Limited editon, coloured vinyl.
With Okovi, Zola Jesus has crafted a profound meditation on loss and reconciliation that stands tall alongside the major works of its genre. The album peaks of tragedy with great wisdom and clarity. Its songs plumb dark depths, but they reflect light as well.
Last year, I moved back to the woods in Wisconsin where I was raised. I built a little house just steps away from where my dilapidated childhood tree fort is slowly recombining into earth. Okovi was fed by this return to roots and several very personal traumas.
While writing Okovi, I endured people very close to me trying to die, and others trying desperately not to. Meanwhile, I was fighting through a haze so thick I wasn’t sure I’d find my way to the other side. Death, in all of its masks, has been encircling everyone I love, and with it the questions of legacy, worth, and will.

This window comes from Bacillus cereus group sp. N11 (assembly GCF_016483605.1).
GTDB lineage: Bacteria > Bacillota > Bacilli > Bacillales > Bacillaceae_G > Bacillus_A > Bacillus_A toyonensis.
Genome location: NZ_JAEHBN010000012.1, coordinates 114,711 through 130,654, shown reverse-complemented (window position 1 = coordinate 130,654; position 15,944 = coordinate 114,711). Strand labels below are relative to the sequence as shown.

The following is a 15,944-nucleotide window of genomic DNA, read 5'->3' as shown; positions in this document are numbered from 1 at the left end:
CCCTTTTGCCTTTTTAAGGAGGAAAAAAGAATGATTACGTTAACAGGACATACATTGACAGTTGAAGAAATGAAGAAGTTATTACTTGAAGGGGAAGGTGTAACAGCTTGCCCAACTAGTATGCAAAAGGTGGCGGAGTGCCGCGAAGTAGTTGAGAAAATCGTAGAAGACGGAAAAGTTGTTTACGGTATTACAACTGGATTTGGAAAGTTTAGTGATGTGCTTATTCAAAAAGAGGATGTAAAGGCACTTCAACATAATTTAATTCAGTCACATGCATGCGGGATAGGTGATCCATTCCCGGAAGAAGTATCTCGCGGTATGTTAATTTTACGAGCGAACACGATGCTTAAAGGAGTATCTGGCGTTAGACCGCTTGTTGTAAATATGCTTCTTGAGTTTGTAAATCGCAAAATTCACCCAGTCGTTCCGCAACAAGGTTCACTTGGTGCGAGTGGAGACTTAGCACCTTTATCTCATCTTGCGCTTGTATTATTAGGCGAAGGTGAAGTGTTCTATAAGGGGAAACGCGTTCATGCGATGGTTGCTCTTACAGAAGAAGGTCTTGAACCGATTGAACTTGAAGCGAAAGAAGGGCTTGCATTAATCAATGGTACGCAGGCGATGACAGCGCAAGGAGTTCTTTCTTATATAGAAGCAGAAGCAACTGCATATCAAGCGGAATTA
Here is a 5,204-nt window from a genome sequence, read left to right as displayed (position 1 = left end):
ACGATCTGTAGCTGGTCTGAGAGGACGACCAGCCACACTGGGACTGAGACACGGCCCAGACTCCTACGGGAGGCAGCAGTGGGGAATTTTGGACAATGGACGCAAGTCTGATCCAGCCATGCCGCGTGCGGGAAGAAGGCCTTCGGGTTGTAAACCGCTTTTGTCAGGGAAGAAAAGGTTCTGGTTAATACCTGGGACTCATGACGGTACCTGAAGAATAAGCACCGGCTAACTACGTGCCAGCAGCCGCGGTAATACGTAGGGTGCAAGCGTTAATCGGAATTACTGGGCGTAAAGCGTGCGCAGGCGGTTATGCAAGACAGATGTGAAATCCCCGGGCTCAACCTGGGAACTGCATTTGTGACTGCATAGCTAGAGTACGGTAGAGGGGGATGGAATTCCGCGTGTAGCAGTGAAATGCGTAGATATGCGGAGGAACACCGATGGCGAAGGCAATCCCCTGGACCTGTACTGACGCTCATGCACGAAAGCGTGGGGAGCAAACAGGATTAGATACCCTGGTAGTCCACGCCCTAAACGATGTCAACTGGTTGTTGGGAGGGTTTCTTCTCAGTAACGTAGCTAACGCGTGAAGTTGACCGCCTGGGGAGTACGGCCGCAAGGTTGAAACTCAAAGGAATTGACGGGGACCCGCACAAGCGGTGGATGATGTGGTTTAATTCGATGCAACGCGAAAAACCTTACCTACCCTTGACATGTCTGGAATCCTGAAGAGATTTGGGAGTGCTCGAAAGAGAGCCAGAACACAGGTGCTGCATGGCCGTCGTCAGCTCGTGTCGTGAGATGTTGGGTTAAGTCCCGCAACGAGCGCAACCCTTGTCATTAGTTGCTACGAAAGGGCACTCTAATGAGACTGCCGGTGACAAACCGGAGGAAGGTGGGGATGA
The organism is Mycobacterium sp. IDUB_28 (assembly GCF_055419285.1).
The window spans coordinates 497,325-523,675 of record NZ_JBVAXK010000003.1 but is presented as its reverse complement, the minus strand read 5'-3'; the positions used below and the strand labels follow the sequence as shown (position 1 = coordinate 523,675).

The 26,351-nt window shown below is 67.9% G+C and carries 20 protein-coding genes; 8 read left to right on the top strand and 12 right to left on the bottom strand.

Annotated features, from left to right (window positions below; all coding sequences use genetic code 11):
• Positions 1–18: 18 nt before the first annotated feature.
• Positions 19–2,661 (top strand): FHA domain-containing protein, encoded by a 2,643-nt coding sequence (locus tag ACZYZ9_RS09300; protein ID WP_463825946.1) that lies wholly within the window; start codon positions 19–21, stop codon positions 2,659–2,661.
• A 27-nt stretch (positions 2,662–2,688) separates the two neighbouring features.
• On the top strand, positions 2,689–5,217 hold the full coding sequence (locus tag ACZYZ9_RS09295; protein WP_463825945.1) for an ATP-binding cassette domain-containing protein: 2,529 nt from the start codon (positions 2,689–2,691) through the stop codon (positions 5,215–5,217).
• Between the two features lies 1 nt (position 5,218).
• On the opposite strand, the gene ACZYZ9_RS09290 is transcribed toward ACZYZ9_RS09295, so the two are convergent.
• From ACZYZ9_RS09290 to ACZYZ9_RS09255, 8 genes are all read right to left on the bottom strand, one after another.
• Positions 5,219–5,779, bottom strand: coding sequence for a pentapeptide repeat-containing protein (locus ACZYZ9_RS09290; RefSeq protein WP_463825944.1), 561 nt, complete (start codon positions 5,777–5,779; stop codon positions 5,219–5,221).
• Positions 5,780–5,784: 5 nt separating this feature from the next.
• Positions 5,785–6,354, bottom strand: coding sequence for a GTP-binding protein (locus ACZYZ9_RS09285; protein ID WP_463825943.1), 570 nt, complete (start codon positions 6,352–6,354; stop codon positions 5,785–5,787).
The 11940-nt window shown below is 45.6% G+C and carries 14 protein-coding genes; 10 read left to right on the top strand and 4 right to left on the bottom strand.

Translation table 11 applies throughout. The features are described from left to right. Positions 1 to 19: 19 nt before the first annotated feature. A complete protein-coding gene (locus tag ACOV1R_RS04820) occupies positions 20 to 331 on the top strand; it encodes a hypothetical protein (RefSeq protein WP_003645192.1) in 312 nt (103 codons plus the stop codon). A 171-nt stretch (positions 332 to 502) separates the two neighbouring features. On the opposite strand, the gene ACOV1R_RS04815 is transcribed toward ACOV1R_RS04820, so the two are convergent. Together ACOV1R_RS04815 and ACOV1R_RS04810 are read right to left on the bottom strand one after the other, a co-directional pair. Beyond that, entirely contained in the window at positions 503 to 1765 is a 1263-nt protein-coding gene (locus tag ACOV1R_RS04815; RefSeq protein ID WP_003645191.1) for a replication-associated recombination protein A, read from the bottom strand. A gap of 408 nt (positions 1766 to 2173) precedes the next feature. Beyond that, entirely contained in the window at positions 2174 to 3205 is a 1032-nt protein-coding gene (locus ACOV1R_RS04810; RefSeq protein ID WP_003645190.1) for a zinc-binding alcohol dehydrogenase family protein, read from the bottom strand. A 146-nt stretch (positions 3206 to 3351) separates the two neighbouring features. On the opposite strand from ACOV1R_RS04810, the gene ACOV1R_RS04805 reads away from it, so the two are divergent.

Okovi is a Slavic word for shackles. We’re all shackled to something—to life, to death, to bodies, to minds, to illness, to people, to birthright, to duty. Each of us born with a unique debt, and we have until we die to pay it back. Without this cost, what gives us the right to live? And moreover, what gives us the right to die? Are we really even free to choose?
This album is a deeply personal snapshot of loss, reconciliation, and a sympathy for the chains that keep us all grounded to the unforgiving laws of nature. To bring it to life, I decided to enlist the help of Alex DeGroot, who has been the only constant in my live band and helped mix the Stridulum EP back in 2010. It will be released on Sacred Bones, the closest group of people I’ll ever have to blood-bound family.